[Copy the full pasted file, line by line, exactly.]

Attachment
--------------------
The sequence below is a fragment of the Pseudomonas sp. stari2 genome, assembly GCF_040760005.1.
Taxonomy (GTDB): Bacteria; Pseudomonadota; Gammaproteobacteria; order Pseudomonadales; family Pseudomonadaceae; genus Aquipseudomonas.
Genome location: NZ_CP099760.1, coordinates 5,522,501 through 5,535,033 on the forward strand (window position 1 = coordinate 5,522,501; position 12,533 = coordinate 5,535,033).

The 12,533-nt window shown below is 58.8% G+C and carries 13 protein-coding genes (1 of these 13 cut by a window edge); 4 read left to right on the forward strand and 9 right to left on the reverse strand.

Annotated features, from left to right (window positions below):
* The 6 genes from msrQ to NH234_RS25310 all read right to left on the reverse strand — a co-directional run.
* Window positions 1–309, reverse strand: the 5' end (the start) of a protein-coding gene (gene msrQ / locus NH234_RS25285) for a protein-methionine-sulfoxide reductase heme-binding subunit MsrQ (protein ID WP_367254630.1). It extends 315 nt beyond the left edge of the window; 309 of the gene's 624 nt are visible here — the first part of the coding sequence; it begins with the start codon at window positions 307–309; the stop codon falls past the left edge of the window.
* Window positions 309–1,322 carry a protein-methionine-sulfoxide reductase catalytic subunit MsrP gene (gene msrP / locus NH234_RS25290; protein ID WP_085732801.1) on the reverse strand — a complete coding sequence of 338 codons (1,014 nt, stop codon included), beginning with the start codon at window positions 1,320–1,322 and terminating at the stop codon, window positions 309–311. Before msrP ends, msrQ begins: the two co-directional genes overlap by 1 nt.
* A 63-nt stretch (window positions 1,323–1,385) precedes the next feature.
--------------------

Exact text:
The sequence below is a fragment of the Pseudomonas sp. stari2 genome, assembly GCF_040760005.1.
Taxonomy (GTDB): Bacteria; Pseudomonadota; Gammaproteobacteria; order Pseudomonadales; family Pseudomonadaceae; genus Aquipseudomonas.
Genome location: NZ_CP099760.1, coordinates 5,522,501 through 5,535,033 on the forward strand (window position 1 = coordinate 5,522,501; position 12,533 = coordinate 5,535,033).

The 12,533-nt window shown below is 58.8% G+C and carries 13 protein-coding genes (1 of these 13 cut by a window edge); 4 read left to right on the forward strand and 9 right to left on the reverse strand.

Annotated features, from left to right (window positions below):
* The 6 genes from msrQ to NH234_RS25310 all read right to left on the reverse strand — a co-directional run.
* Window positions 1–309, reverse strand: the 5' end (the start) of a protein-coding gene (gene msrQ / locus NH234_RS25285) for a protein-methionine-sulfoxide reductase heme-binding subunit MsrQ (protein ID WP_367254630.1). It extends 315 nt beyond the left edge of the window; 309 of the gene's 624 nt are visible here — the first part of the coding sequence; it begins with the start codon at window positions 307–309; the stop codon falls past the left edge of the window.
* Window positions 309–1,322 carry a protein-methionine-sulfoxide reductase catalytic subunit MsrP gene (gene msrP / locus NH234_RS25290; protein ID WP_085732801.1) on the reverse strand — a complete coding sequence of 338 codons (1,014 nt, stop codon included), beginning with the start codon at window positions 1,320–1,322 and terminating at the stop codon, window positions 309–311. Before msrP ends, msrQ begins: the two co-directional genes overlap by 1 nt.
* A 63-nt stretch (window positions 1,323–1,385) precedes the next feature.